CES 2017: An Argument for Opacity in Our Next Technologies

As noted by Bolter and Grusin in their seminal work Remediation: Understanding New Media, there is a trend towards transparency of the supports that underlie media content. For example, consider the current obsession with grinding down smartphone bezels so that all that remains is a gleaming, five-inch window into the world of “Angry Birds.” Or, look to the excitement of panel manufacturers who boast of new color spaces, dynamic ranges, and resolutions. Virtual reality presents the possible apotheosis of this kind of mediation: a technology where content has no borders, instead utilizing the totality of one’s senses, the net cast by its content so wide that the machinery which deploys it becomes eclipsed.

Is immersion media’s endgame? I certainly hope not. Bezel-less screens are right around the corner, and TVs will soon achieve the look of reality, so what comes next? I argue for opacity.

Mass media finds itself in a similar position to the literature of the 18th and 19th centuries, where the immersive quality of novels by Dickens, Brontë, and Austen reigned supreme. Post-modernism, which stressed the self-reflexivity of language and explicitly denied immersion, later stole from them the mark of high literature.

With the examples of Snapchat and “Pokémon Go,” I argue that media should be leveraging opacity toward the ultimate goal of social connectivity. To be clear: we need not reject immersion, but should oscillate between it and opacity.

Pokemon_Go_AR_Logo

As Susan Sontag noted, narratives that privilege immersion “take the sensory experience of a work of art for granted, and proceed from there.” In denying the structures that make content possible, we are missing out on a world of potential experiences.

Snapchat, for instance, has rapidly expanded its interface such that there are many hidden menus, functions and features that are never explicitly explained to the user. You might call it a “thick” interface, denoting the possibility for the user to radically distort the content of their images — if they know how.

This often leads to receiving an image from a friend and saying “What? I didn’t know you could do that.” This prompts you to ask your friend, and eventually leads to shared experimentation that pushes the limits of how “thick” the interface really is.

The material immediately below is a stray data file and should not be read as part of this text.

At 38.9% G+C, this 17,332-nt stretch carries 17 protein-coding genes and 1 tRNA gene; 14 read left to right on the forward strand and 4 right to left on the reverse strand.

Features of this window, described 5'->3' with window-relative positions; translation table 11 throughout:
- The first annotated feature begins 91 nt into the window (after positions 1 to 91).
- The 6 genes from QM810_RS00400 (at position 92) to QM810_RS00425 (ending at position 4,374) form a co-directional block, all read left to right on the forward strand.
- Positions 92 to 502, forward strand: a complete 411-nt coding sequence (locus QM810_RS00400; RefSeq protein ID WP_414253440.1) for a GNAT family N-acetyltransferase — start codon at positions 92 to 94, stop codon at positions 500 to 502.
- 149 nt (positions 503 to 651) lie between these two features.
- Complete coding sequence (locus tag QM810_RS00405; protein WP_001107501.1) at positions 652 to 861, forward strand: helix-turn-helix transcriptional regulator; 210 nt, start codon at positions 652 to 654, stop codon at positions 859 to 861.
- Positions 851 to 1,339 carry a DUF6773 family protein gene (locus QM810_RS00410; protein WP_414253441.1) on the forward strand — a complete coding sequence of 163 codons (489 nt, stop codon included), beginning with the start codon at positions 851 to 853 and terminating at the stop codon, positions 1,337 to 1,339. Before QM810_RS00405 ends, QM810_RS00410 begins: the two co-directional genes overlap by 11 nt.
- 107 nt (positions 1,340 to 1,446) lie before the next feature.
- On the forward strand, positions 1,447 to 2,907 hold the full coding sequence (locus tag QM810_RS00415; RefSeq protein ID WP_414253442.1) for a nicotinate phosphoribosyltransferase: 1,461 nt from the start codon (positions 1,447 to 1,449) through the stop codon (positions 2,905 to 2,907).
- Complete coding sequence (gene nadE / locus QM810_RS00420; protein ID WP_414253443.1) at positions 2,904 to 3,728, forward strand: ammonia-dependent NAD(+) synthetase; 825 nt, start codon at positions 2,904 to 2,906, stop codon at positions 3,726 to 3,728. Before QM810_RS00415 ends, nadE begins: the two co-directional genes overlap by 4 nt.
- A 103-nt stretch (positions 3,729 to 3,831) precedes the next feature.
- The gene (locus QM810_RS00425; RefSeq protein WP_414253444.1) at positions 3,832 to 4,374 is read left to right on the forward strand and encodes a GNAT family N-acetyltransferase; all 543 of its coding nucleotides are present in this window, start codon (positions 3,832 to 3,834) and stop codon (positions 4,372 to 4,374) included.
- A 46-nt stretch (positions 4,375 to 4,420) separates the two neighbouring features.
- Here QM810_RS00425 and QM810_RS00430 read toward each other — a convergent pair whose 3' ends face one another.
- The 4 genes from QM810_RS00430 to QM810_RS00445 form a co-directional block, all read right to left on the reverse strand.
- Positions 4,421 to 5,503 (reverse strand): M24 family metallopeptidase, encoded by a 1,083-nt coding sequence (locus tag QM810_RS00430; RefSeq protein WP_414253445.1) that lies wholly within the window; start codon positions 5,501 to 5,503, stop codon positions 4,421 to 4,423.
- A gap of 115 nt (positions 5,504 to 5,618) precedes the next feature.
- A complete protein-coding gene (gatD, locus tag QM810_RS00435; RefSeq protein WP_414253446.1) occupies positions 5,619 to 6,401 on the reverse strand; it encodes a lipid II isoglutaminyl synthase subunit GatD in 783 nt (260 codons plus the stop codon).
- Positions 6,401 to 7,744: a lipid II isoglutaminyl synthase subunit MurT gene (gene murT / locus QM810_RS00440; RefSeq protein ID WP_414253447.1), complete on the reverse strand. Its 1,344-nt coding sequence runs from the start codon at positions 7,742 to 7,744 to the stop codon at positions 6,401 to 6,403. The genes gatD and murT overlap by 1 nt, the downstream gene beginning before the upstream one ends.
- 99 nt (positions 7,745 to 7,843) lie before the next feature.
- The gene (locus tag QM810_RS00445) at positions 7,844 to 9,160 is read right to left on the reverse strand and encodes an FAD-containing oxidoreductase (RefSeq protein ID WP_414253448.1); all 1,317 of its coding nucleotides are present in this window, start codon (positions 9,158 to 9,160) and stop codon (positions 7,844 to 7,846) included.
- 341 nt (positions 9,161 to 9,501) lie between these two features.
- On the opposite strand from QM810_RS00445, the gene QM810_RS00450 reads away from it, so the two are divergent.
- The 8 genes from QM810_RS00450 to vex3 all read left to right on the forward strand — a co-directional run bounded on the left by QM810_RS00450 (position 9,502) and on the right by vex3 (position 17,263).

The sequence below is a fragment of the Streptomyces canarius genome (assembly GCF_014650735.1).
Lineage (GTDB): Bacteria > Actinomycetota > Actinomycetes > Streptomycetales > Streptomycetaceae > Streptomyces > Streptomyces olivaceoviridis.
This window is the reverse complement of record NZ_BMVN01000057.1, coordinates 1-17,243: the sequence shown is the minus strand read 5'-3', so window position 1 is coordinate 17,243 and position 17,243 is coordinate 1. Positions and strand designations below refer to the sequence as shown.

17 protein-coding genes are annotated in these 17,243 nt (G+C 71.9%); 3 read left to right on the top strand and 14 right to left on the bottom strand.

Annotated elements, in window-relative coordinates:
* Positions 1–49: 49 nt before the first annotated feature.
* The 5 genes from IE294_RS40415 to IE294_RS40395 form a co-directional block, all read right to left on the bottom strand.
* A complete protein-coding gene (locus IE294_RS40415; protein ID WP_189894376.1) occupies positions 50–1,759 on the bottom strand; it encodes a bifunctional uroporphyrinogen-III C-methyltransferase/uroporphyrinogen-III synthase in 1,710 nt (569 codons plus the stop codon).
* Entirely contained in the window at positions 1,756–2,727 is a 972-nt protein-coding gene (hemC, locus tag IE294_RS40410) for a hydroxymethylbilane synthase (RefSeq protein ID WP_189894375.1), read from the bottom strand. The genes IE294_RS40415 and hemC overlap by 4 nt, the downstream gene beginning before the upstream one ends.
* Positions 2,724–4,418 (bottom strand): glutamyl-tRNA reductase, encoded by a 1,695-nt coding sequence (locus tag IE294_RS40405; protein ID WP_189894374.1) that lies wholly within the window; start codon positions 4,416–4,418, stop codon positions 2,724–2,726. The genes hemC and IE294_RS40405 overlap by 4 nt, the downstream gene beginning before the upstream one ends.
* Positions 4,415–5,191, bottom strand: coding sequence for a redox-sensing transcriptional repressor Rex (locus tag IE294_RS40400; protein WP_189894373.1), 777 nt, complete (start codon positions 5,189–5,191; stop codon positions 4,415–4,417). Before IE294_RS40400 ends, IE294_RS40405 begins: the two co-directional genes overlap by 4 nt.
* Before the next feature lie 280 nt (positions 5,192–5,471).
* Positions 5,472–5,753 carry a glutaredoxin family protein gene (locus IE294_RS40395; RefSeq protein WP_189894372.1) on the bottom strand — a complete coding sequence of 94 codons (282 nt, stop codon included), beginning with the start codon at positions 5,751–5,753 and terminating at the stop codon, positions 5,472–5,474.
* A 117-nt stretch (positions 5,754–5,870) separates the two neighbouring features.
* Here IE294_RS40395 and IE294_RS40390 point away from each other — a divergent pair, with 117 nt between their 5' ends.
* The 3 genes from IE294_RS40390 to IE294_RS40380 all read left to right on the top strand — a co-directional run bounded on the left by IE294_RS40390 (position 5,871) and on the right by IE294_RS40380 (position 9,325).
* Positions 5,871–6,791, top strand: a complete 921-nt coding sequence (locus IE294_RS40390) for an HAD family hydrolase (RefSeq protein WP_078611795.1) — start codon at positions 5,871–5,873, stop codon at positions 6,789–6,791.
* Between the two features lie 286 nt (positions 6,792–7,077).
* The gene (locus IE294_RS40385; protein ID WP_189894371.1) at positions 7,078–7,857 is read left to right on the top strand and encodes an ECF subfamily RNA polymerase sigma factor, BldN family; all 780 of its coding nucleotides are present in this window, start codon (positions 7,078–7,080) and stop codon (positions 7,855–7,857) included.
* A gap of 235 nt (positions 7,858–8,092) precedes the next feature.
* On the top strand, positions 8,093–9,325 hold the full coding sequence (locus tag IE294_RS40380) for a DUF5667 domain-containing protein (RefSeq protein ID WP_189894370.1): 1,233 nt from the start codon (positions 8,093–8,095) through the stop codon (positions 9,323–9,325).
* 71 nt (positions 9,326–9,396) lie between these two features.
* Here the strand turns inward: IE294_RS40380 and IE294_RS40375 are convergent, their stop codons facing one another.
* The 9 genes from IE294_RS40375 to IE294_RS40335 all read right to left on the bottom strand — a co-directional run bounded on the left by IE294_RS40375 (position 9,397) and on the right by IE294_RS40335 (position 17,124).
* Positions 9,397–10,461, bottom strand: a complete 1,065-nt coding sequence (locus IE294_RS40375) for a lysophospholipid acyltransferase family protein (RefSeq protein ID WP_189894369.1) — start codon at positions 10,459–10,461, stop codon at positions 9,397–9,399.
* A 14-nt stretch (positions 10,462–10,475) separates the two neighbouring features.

These social interactions are made possible by the opacity of form: the “thickness” of the interface serves as platform for social interaction. As it turns out, this works extremely well. So well that you now see Apple integrating “thick” interfaces directly into iMessage in the form of stickers, bubble effects, screen effects, and more.

A similar trend can be noticed in “Pokémon Go.” The game has a minimal tutorial, prompting players to talk with each other to figure out how the game works. From the intricacies of throwing a curveball to the secret method of choosing an Eevee evolution, the game’s interface is “thick,” loaded with opportunities to collaborate among friends.

Further still, these opportunities are extended to complete strangers, as I might know where to find a rare Pokémon and share this information with someone. Pokémon spawn at random and for short periods of time, which generates an ever-relevant body of knowledge to be shared among players.

Even the fact that “Pokémon Go” decimates smartphone batteries is part of this opacity. (On multiple occasions I have raced around with friends in heart-pounding chases to catch that rare Pokémon with only 2 percent battery.) All of the structures that support the game: friends, GPS, batteries, cameras… are made tangible parts of the experience.

Media need not be made to feel transcendent. It exists here, with us. By leveraging the myriad systems that support its expression, we have the opportunity to create forms of social interaction that simply were not possible even ten years ago.

We all know what it feels like to be isolated by technology — the photo of a room full of businessmen in isolated virtual reality headsets comes to mind. At CES in January I hope to see technologies that embrace their physicality, their delicately planned cumbersomeness, their potential to serve as foundations for new interactions between people.